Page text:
Blog: Sideline Whispers

After earning its seventh victory, equaling its mark from the 2008 season, Wisconsin football heads into its final home contest of the season against Michigan. Badger Nation takes you down to the field for whispers from the bench.

The Injury Bug: Again! The injury of the most immediate concern has to be Josh Oglesby's. Josh wasn't looking very happy on the sideline, and though reported as a probable for the Michigan game, this seems doubtful to me. A possible injury to his knee, specifically the patella, is the rumor. The silver lining is that Jake Bscherer played well in the second half against Indiana, mostly going up against the Hoosier's star defensive end Jammie Kirlew.

John Clay left the game the game near the end of the first half as a precaution against concussion. Clay came out of the dressing room after the second half started. His interest in the game certainly picked up as the half went on and it is much easier to believe Bret Bielema when he says Clay will play against Michigan.

This is the broken record part of the blog: Garrett Graham's issues continue. No need to go further into that which we previously blogged.

Stubborn Tendencies: No secret that both Antonio Fenelus and Niles Brinkley each had a poor game against Indiana. It will be interesting to see changes the Badger coaches make. Both were left to their own devices for most of the game, safeties rarely doubled. Additionally Devin Smith didn't see as much playing time as might have been indicated against a team that threw for 323 yards. Michigan is another pass happy team, we'll see if Doeren sticks to his patterns.

The Bulldog: What more can be said about Chris Borland? Probably not much by the media or by fans. But an otherwise laconic set of coaches could be heard to shout "Unbelievable!" and "He's amazing!" and "Everywhere!" as Borland came off the field after his first career interception. As for Borland he made sure to acknowledge O'Brien Schofield, OB had hurried Indiana QB Ben Chappell on the play.

All Quiet: Why don't we hear more about wide receivers coach DelVaughn Alexander? A late addition to Bret Bielema's staff after the injury to the highly regarded Henry Mason, Alexander has proven a worthy successor. The development of Nick Toon and Isaac Anderson was on display in Bloomington. Even after factoring the rarely called offensive pass interference penalty against Anderson, the skill level could be seen in every play. This group runs tight patterns, blocks like demons and has an instinct for coming back to the ball at the right time. Maybe that isn't all instinct, might be partly coaching.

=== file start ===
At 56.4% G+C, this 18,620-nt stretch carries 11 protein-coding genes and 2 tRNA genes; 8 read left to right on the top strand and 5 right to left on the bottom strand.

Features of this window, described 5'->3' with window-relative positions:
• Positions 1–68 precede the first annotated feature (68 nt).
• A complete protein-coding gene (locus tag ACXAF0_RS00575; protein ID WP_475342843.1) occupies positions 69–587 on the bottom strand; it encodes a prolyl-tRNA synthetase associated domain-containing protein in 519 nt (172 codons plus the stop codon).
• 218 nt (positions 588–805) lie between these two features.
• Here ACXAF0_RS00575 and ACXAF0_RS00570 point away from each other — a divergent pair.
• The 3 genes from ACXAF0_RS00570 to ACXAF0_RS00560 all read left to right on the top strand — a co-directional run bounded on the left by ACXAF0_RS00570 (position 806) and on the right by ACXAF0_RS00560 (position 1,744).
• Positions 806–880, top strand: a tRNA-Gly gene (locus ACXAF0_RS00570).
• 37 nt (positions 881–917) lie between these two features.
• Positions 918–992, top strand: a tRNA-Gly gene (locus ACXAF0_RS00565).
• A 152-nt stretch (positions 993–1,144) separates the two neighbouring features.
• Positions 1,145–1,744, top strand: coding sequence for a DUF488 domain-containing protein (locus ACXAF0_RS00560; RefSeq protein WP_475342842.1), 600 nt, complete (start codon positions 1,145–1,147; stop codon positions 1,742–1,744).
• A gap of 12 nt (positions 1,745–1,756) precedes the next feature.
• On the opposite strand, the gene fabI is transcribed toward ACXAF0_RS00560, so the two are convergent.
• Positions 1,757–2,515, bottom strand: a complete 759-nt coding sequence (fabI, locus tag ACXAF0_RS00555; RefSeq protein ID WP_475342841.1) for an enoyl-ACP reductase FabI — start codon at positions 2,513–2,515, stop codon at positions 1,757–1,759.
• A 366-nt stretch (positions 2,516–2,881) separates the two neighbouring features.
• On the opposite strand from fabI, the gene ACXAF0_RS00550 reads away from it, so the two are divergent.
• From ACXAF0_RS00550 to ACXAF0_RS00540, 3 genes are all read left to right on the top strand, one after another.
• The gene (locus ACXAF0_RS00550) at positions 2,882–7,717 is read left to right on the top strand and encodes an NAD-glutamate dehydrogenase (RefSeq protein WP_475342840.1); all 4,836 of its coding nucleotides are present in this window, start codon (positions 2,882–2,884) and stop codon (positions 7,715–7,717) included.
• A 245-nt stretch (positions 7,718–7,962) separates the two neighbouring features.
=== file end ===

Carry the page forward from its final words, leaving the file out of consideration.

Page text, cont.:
With Maurice Moore gone from this unit, it will be very interesting to watch the development of Kraig Appleton. Toon was clearly the most improved player between the Champs Bowl and spring practice. If Appleton can make similar strides during the 2009 bowl practices, it will be fun to watch him catch a touchdown pass in the bowl game.

Speaking of Bowl Games: The men in the funny jackets have been at just about every Badger game this season. Were they were scouting snake bitten Indiana? Taking advantages of Bloomington as a travel destination? The range of bowl games represented gives an indication of the usual guessing game. I do hope the Insight Bowl rep enjoyed the hot dogs in the press box, as I suspect the victory certainly eliminated that destination for this Wisconsin team.

The Home Team: Why is there a significant home field advantage in college football? Many little things. Like the placement of play clocks. In most Big Ten stadiums, they are fairly high up. At Indiana they are closer to field level. The one in the north end zone can be especially difficult to locate. Next time, watch the visiting QB's eyes as time runs down during a drive to that end zone. The Indiana QB will be used to it.

Or know how to avoid looking into the sun, especially on cloudless days like last Saturday.

Or knowing ahead of time that Indiana's field has a significant crown to it.

A disturbed routine can account for some of the home field advantage, knowing your way around the place counts for more in my book.

Child's Play: A marketing wiz for the Hoosiers decided to turn an area just beyond the south end zone into a miniature football field for kids. Probably a good idea, but very poor execution. Toy footballs kept flying on to the field, even into the end zone. Wouldn't want to be that marketing wiz if Indiana got a 15-yard penalty or, even worse, if an injury resulted.

Indiana's band and the piped in noise/music continued to play well into the ‘live action' of the play, much longer than is either allowed by the Big Ten or heard at other stadium.

Count Down: Indiana coach Bill Lynch knows math and the rules very well. He was walking onto the field to congratulate the Badgers while others were doing some figuring.

And for the Badger fans wondering why they didn't snap the ball and take a knee on the final play, you might wish to rethink, that would have stopped the clock and given the ball to Indiana on downs!

On to Michigan week!

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